Philosophy is not a theory but a vision of life (Darsana). It is not merely ‘love of wisdom’ but signifies a real ‘possession’ of it. The philosophers are therefore not professors, academicians or doctrinaires, or even spectators, but true participants of life in its real meaning and relationship. To be a philosopher, thus, implies more substance than what is often taken to be its value in life. A philosopher is not concerned with human beings alone: his concern is with all creation, the universe in its completeness. His thought has to reflect the total import of existence in its togetherness.
UPDATES (july 16th)
From pure empirical observation and a scientific attitude we are to gradually rise to a philosophical realm where we are in the midst of conditioning factors which reign supreme over the isolated particulars of life and satisfy us that we are more than the mortal body and the pale mind that we are here. There is something superb about us, and the pursuit of this real essence within ourselves is the task of philosophy, the purpose of the spiritual pursuit of mankind.
The universe is a vast field of psychological experience of multitudinous centres of individuality for working out their deserts by way of objective experience. The universe is another name for experience by a cosmic mind, of which the relative minds are refractive aspects and parts.
Philosophy is the vision of facts as they are, divested of the imagination by which circumstances in life are construed to be quite different from what they really are.
The ‘Advaita’ of Sankara is not so much the assertion of oneness as the negation of duality, as the names of his system suggests. God is not one or two or three, for He is above numerical affirmation. He is not anything that we can think of, but, however, He does not involve in any difference; hence He is ‘Advaita’, non-dual. Such is the cautious name of Sankara’s system of philosophy.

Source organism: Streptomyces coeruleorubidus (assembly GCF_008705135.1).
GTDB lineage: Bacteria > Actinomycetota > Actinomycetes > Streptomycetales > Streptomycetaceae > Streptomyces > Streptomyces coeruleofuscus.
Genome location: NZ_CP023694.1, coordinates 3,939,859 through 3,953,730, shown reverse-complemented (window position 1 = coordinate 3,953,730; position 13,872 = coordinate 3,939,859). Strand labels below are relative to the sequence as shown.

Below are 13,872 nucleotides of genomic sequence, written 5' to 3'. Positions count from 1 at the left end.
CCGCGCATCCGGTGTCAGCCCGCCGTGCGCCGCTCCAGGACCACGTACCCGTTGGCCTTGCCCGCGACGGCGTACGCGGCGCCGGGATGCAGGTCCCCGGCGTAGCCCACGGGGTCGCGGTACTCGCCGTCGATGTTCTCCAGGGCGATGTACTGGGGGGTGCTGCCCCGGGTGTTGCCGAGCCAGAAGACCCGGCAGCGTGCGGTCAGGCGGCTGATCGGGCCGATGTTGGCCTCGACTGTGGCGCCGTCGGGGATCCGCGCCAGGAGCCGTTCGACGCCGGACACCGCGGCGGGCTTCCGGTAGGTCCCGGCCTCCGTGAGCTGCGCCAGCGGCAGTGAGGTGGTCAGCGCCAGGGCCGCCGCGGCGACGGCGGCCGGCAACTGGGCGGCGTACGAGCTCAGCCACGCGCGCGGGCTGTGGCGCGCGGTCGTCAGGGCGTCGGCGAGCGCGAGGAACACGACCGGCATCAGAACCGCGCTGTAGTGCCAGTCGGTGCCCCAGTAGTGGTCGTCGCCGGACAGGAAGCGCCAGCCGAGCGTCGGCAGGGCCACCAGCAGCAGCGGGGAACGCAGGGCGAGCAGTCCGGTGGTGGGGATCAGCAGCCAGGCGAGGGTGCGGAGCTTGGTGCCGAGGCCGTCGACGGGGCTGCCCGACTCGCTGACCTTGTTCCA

Space is the relation of the coexistence of ideas and time is the relation of the succession of ideas. As coexistence and succession themselves are ideas, the world has no existence independent of the mind, working from the subjective side as the thought-process of the individual and objectively as the Will of Brahma.
UPDATE (dec 2013)
The true philosophic method should not be lopsided, should not be biased to any particular or special dogma, but comprehend within itself the processes of reflection and speculation and at the same time be able to reconcile the deductive and inductive methods of reasoning. The philosophy of the Absolute rises above particulars to greater and greater universals, basing itself on facts of observation and experience by the method of induction and gradual generalisation of truths, without missing even a single link in the chain of logic and argumentation, reflection and contemplation, until it reaches the highest generalisation of the Absolute Truth, and then by the deductive method comes down to interpret and explain the facts of experience in the light of the nature of this Truth. This is a great example of the most satisfactory method of philosophical enquiry. Philosophy being the way of the knowledge of Truth, its method must be in agreement with the nature of Truth. In philosophy and religion the end always determines the nature of the means.
The flowing of a river is an action, the blowing of the wind is an action, the bursting of a volcano is an action. Do we find a difference between these actions and our actions? The difference is the extent of personality-consciousness, ego-consciousness, individuality-consciousness involved. If our actions have an impact upon another person, it produces a nemesis by way of a reaction; but if Ganga overflows and demolishes millions of villages, no reaction will be set up against Ganga. If tornadoes blow, tear out trees, make the ocean rise up and destroy all kinds of life, the wind will not have any nemesis or reaction to its action. If a volcano kills millions, it will not have any karma reacting upon it. But if we do anything – if we destroy a village or break something – we will get the nemesis thereof.